The immunology of mind control : exploring the relationship between the microbiome and the brain (Part V)

28 Jul 2021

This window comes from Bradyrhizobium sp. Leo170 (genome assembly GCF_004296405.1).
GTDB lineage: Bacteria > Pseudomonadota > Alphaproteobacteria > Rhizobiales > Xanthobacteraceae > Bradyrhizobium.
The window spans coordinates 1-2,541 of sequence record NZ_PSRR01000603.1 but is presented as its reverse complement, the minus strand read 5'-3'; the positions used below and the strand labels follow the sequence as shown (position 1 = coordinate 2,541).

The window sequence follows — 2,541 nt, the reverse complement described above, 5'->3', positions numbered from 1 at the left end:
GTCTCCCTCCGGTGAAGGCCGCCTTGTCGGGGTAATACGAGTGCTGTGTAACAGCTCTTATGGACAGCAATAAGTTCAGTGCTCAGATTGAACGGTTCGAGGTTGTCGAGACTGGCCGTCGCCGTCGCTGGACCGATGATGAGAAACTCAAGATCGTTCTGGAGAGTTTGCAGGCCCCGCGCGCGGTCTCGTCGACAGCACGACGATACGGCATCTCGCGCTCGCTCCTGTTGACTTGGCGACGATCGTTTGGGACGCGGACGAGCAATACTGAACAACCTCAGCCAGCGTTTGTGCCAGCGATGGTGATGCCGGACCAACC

The final part of this series concludes the evaluation of the relationship between the human species and the human gut microbiome, focusing on whether their relationship is symbiotic, parasitic or somewhere in between. The possibilities based on animal studies are explored and compared to scientific facts proven in human beings. In particular, close attention is paid to the relationship between the gut microbiome and central nervous system, and the effect of this on human behaviour. This relationship is termed the 'microbiome-gut-brain axis'. The gut microbiome has an influence on stress (both acute and chronic), anxiety, loneliness and depression, as well as odour and attraction, through a number of pathways. It has also been associated with the development of neurodegenerative diseases such as Alzheimer's disease, Parkinson's disease and with associated cognitive decline. It has also been postulated to play a role in schizophrenia. Since the common treatments used for these conditions are not equally effective in all patients, it is vital for clinicians to explore other avenues to be used as therapeutic targets. The gut microbiome, in particular, requires further research in order to aid the development of future therapies for certain conditions. The role of vitamin D in relation to the gut microbiome and the brain, and the impact of the gut microbiome on autoimmunity and systemic disease and how this affects the brain is explored. Randomised controlled trials in human beings are greatly needed to prove or disprove the effects of the gut microbiome on complex psychiatric diseases.